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Washington County school board joins licensure opposition

October 4th, 2013 8:45 am by Nathan Baker

Washington County school board joins licensure opposition


Following the leaders of other local districts, the Washington County Board of Education unanimously voted Thursday to send a resolution to state officials decrying a new policy that hinges teaching licenses largely on students’ performance on standardized tests.


The resolution recommended by Director of Schools Ron Dykes used language similar to a resolution approved last month by the Johnson City Board of Education, calling the state licensure policy “inequitable and counterproductive.”


“How soon can you get it to them?” board member David Hammond quipped over the applause from district staff members in the audience after the policy was approved.


The resolution, signed by each of the board members, will be presented to Gov. Bill Haslam, Education Commissioner Kevin Huffman, district representatives in Nashville and other officials.


“I think the school board recognizes that teaching is a true calling — we saw three examples of that tonight,” Hammond said, recognizing by name the recipients of the district’s Teacher of the Year Award. “These are three people we don’t want to see leave education because Nashville doesn’t get it.”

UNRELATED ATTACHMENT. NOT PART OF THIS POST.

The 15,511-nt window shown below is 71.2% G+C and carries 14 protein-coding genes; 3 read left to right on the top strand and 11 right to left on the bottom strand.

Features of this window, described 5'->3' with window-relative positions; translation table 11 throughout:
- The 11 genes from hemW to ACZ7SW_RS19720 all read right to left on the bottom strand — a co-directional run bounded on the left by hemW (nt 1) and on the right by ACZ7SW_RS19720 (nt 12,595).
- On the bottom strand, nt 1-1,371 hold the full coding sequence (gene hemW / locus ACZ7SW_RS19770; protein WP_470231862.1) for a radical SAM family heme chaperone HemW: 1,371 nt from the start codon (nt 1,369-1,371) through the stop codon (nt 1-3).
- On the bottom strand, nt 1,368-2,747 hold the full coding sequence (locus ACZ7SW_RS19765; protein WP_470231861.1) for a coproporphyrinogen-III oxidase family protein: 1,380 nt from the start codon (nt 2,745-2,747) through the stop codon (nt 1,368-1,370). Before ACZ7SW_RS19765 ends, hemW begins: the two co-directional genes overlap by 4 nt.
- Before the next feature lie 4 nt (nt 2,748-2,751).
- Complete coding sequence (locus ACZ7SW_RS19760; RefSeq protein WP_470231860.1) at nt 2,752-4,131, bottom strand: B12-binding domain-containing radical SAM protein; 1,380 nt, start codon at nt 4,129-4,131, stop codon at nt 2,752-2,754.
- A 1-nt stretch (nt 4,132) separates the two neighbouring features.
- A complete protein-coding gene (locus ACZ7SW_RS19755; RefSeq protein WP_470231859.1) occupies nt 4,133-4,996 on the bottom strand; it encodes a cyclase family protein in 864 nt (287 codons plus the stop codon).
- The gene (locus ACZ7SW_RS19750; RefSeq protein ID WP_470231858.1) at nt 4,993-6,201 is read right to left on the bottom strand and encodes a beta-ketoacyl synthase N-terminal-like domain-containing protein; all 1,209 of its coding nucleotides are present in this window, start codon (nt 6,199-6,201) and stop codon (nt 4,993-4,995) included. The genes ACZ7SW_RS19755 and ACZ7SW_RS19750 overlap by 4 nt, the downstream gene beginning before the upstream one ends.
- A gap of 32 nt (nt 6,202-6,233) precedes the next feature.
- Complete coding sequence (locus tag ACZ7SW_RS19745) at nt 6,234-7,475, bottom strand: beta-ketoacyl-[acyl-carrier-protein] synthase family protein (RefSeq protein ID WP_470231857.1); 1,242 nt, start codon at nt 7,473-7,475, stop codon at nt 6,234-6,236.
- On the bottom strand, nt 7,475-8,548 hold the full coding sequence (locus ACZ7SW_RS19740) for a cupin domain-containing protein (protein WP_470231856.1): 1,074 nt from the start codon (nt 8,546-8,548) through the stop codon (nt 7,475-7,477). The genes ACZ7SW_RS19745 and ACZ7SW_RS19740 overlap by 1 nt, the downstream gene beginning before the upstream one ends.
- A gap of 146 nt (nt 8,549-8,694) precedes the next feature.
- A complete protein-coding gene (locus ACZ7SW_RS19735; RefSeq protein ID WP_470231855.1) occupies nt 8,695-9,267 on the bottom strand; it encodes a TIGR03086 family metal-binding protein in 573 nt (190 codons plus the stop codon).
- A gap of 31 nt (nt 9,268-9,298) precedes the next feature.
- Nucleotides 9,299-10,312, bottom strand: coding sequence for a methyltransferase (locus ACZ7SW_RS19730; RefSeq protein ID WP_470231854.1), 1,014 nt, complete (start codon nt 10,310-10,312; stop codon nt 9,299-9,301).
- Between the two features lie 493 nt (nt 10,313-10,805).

After the state Board of Education passed the policy in August, teachers’ organizations, school administrators and district boards heavily criticized the state body and Huffman, the policy’s originator.


Under the new licensing rules, in-class evaluation and students’ standardized test scores will be used to grant new and renewals of professional teachers licenses.


If a teacher scores a 1 out of 5 on the evaluation or the rate of change of her students’ test score growth in two of the three years preceding consideration of her license, that teacher would be put under evaluation. If the scores did not improve, the teacher would lose their license to teach in the state.


The state board members recognized the concerns of the education professionals at their meeting — two of them voted against the new policy — but decided to approve the policy with the amendment that its implementation be postponed until 2015.


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